I’ve come to the end of the month and looked at my affiliate network and my sponsorships, and figured that it would have been more beneficial for me to buy those clothes myself and still make arguably three or four times more than the sponsor paid out.”

Why is there such a big discrepancy? It goes without saying that followers are extremely reluctant to engage with sponsored content in comparison to affiliate links (though in Ireland, it’s argued that followers rarely engage with either.)

… Which brings us on to the next topic – the gripers

“You can get on with people complaining,” Grace says. “People always complain, at any job. If I had no idea about an industry, and I really liked watching someone and their content, and they started posting things which were ads and I thought they’d either had to say certain things, I probably would feel like I was being taken advantage of.

I never accept a brand deal unless I have full creative control.”

“There’s loads of different categories of influencers,” Jade adds, “There’s people who are doing things that aren’t authentic, that they don’t believe in, just to get money.”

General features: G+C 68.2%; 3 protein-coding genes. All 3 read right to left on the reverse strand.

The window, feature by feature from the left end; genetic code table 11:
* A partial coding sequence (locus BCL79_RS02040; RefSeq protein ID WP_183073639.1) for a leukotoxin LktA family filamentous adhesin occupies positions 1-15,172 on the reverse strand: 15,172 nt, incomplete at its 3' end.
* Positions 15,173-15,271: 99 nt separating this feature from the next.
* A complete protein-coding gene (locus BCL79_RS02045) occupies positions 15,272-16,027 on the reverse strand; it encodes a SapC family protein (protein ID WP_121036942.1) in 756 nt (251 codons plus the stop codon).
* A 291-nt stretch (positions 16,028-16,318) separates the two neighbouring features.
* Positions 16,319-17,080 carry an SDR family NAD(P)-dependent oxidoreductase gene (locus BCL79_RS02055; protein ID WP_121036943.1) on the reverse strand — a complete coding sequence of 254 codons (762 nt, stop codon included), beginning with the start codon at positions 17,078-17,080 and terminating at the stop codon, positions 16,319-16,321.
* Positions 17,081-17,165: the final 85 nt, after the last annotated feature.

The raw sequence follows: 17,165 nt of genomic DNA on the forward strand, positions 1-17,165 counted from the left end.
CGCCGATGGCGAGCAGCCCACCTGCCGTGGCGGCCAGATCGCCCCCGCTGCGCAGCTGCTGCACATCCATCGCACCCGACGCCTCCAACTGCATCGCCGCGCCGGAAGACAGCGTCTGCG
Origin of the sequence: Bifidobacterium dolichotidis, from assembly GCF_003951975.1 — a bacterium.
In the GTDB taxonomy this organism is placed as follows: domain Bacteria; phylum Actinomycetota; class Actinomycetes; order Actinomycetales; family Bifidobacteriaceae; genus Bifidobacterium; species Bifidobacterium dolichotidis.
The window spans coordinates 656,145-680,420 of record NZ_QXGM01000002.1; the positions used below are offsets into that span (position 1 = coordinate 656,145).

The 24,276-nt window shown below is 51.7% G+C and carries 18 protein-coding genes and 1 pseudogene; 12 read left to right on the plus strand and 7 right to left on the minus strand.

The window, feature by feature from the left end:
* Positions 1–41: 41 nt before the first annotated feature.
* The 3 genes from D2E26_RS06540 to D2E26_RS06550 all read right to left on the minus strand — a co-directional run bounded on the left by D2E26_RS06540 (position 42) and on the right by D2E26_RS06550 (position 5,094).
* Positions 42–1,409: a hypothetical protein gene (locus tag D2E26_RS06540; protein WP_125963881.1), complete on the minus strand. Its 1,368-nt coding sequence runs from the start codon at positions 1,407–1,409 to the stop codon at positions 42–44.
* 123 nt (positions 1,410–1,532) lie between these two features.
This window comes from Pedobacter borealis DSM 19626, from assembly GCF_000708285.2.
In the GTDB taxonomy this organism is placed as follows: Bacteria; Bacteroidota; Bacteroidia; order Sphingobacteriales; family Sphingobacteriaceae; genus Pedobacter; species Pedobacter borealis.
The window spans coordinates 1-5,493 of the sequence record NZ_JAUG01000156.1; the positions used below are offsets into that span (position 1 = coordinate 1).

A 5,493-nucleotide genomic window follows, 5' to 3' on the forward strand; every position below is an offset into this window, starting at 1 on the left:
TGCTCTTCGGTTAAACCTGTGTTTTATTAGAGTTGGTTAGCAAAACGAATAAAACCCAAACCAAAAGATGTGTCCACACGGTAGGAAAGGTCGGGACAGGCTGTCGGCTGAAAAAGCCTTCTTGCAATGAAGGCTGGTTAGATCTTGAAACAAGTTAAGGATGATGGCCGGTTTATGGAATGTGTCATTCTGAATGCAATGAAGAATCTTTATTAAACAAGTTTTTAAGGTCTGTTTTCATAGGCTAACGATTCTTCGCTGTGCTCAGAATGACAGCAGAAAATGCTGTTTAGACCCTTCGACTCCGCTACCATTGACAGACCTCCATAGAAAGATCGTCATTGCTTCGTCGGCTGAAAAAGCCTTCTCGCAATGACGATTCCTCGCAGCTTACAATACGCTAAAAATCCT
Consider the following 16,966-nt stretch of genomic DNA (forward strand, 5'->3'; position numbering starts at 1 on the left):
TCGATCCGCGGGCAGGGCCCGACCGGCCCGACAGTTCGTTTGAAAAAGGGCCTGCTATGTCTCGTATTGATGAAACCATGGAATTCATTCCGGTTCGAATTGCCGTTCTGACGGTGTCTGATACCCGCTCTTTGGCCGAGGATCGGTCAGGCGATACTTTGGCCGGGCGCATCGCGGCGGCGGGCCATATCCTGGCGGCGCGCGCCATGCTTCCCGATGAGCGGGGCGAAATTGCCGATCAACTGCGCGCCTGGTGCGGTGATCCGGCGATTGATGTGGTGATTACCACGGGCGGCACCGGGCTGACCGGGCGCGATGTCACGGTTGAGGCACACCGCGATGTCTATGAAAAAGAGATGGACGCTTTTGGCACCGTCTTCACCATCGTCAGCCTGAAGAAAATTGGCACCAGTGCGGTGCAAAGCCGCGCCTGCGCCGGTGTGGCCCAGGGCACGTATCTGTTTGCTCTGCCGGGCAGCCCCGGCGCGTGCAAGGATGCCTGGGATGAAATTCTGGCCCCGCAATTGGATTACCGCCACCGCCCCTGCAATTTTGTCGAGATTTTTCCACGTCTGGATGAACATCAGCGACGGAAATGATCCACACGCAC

However, Grace does accept that the trolling and harrassment they can be subjected to is miniscule in comparison to the perks that come with being an influencer.

I don’t think I have a single valid complaint about my job.”

She works hard for the money

The gals played a game of Truth Or Dare based on some tabloid claims about influencers and influencer marketing. 

They shot down The Sun’s claim that influencers with 10,000 followers can make up to £100 per post, while influencers with up to 100,000 followers can make up to £350 per post.

“In generally, we’d say that’s pretty false,” Grace says. “The numbers are usually a lot higher. But it completely depends on the person and the agency.

We’re fucking ourselves over by not talking about things, because there could be someone out there who has a 100,000 viewers who is charging £350 per post.”